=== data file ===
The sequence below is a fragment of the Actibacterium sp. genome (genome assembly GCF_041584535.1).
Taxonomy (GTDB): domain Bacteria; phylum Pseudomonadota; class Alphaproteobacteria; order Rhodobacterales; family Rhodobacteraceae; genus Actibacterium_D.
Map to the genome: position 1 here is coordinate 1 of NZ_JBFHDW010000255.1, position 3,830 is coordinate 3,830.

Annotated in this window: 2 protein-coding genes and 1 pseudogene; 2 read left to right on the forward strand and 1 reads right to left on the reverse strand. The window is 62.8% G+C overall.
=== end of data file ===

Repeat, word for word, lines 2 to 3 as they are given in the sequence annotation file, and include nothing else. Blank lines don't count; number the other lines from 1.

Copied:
Taxonomy (GTDB): domain Bacteria; phylum Pseudomonadota; class Alphaproteobacteria; order Rhodobacterales; family Rhodobacteraceae; genus Actibacterium_D.
Map to the genome: position 1 here is coordinate 1 of NZ_JBFHDW010000255.1, position 3,830 is coordinate 3,830.